Google search is by far the most widely used tool on the internet. The average number of searches per day is comfortably in the billions. But people aren’t just using Google to search for websites. Google also helps users find images with the massive Google Images.
Start by selecting a subject or keyword. For this example, we’ll use “seashell.” Make sure to also click “Images” to focus the search.
Google Images by Color
Perhaps you had a particular color pallet in mind to match or complement an existing web page. This Google search can be even further narrowed. By clicking “Search Tools” a number of options appear. Open the drop-down menu for “Any color”, and select from 12 different hues. Here’s what you get when “brown” is chosen:
But we’re still not done! If you discover from these results one that looks almost right, hover over the image and more options appear. Click “Similar” and you just might find exactly what you were looking for.
Reverse Image Search
Another useful, and not well known, feature is search by image. That’s right, you can start a search by one of these means:
- upload an image
- copy/paste an image URL (found by right-clicking image on the web)
- drag and drop an image
Google search by image does not have face recognition capability. It will not, for example, find every picture of you on the internet. However, if you upload a picture of yourself standing in front of MIT’s Great Dome, it will focus on this historic recognizable building, and produce results based on it rather than on you.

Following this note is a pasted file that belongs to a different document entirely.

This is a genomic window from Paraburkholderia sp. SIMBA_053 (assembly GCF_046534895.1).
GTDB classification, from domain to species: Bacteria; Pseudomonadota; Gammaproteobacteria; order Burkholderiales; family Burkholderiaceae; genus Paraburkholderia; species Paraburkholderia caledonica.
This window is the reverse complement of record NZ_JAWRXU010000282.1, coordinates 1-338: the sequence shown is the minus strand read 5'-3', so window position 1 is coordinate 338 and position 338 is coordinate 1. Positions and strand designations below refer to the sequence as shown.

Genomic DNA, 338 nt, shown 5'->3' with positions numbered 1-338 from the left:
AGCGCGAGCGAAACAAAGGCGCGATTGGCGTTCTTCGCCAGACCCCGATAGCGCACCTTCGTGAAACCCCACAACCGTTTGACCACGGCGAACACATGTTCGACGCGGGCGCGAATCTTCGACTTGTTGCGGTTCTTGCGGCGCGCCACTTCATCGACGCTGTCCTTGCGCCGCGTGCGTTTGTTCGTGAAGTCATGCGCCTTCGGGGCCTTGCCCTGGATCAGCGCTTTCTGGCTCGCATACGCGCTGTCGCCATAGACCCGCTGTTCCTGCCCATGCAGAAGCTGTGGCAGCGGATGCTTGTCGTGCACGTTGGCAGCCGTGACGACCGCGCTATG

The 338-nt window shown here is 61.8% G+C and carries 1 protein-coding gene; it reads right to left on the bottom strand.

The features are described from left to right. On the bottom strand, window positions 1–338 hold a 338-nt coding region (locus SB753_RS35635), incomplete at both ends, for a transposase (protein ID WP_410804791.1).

While it does not recognize the specifics of your face it will find if that image has been posted elsewhere. So if you’re worried someone is using your headshot for a fake online profile, then you can put it into Google, perhaps with some contextual text like “facebook” and Google images may find your photo.
Pictures Paint a Thousand Words
Often, all I want from Google’s image search is the opportunity to actually see what I might not otherwise understand from words alone. Maybe I want to better envision a town I am considering for vacation, or inform my eyes about a poisonous spider I need to look out for. All this is easy now, thanks to Google.
For more commercial purposes, like finding an image to reuse on your webpage or post, make sure you understand copyright requirements. To make things easier, seek only images licensed under Creative Commons or as Google Images refers to them “labeled for commercial use with modification”, and always give attribution to the artist/ website where the image was originally hosted.